Montcalm had left Montréal on July 21, after having rather reluctantly agreed with Governor-General Vaudreuil that his first order of business would be to destroy Britain’s military and commercial outpost on the Great Lakes. Since coming to New France, Montcalm had found that he and Vaudreuil agreed about very little, and he was far from pleased with the situation in which he found himself. Both the Canadian-born governor and his brother, François-Pierre de Rigaud de Vaudreuil (known as Rigaud)—a tough and experienced officer in the colonial regulars, les troupes de la marine—firmly believed that the war should be fought by making maximum use of Indian allies and raids. Indians and Canadian troops had been crucial to the defense of New France in the previous colonial wars, for their ability to devastate the frontier had always forced the northern provinces to concentrate on defense and lessened their ability to mount an invasion. “Nothing,” Vaudreuil had said, “is more calculated to disgust the people of those Colonies and to make them desire the return of peace” than frontier raiding. Similarly, nothing was more likely to win and retain the favor of Indian nations eager to make war against the British than to let them do it in their own ways, and on their own terms. The affection of Vaudreuil, Rigaud, and the other Canadian veterans for Indian warfare and their commitment to cultivating friendly relations with Indian tribes, however, did nothing to win the affection or the respect of the new commander in chief.2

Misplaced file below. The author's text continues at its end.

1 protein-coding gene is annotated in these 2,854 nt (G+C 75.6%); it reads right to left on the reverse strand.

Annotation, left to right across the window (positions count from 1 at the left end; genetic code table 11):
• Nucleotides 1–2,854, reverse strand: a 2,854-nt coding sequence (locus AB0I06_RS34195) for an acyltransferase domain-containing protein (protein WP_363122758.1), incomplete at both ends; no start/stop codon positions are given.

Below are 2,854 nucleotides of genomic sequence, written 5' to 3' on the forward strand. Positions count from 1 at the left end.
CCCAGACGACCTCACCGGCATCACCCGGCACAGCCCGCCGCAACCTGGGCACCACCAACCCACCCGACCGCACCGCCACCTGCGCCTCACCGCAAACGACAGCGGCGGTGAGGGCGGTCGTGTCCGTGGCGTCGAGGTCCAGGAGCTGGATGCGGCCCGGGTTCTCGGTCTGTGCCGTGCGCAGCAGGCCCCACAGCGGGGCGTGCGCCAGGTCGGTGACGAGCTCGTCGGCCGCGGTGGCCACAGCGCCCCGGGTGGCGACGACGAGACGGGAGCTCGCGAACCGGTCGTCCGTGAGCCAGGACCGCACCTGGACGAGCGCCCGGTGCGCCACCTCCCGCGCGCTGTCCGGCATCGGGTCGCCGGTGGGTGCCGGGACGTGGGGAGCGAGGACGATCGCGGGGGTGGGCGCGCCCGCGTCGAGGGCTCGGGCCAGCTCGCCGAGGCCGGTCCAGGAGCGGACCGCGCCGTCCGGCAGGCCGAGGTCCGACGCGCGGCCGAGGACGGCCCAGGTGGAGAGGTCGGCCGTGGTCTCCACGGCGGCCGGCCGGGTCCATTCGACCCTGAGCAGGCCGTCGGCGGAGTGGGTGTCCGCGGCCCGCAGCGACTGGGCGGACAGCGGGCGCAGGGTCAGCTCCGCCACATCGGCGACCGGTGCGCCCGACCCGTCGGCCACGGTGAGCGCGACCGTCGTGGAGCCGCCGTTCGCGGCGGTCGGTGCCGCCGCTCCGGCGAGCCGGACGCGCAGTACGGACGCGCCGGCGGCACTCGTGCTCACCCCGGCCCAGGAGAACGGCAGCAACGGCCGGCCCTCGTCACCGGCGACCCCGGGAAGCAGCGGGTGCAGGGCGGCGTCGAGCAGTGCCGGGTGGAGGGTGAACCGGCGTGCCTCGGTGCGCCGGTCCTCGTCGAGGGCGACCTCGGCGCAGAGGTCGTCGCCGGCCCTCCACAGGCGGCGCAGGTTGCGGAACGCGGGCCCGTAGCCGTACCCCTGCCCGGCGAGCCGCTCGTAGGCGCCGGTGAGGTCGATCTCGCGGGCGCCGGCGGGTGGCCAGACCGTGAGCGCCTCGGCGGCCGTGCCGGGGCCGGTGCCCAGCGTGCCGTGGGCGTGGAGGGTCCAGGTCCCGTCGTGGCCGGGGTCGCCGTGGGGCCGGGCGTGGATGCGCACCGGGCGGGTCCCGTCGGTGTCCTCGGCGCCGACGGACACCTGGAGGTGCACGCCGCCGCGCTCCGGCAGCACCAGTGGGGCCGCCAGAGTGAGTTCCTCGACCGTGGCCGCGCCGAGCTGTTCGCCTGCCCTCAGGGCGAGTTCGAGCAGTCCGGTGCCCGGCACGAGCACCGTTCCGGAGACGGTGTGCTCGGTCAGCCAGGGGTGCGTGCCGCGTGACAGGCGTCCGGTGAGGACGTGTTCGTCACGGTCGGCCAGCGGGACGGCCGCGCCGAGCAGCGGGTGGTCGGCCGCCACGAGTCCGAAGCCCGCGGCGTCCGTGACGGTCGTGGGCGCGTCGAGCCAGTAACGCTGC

As almost any conventionally minded European regular officer would have, Montcalm disliked departures from what he understood to be civilized standards of military conduct. He distrusted Indians, who operated according to their own understandings of warfare and could not be subjected to military discipline. Because Indians fought to gain prisoners, trophies, and booty, they could be ungovernable in the aftermath of a battle and were particularly prone to what Montcalm could only understand as acts of savagery—scalping, torture, even cannibalism. But most important, to use Indians seemed futile to Montcalm because no matter how many small victories they might win, they could inflict no lasting defeat on the British: once a battle had been won, they would simply take their captives and loot and return home. So far as Montcalm could see, the Canadian militia and even the troupes de la marine were only marginally preferable to the Indians, since whatever their skills in woodcraft, neither could compare with properly disciplined European troops in reliability under fire or staying power.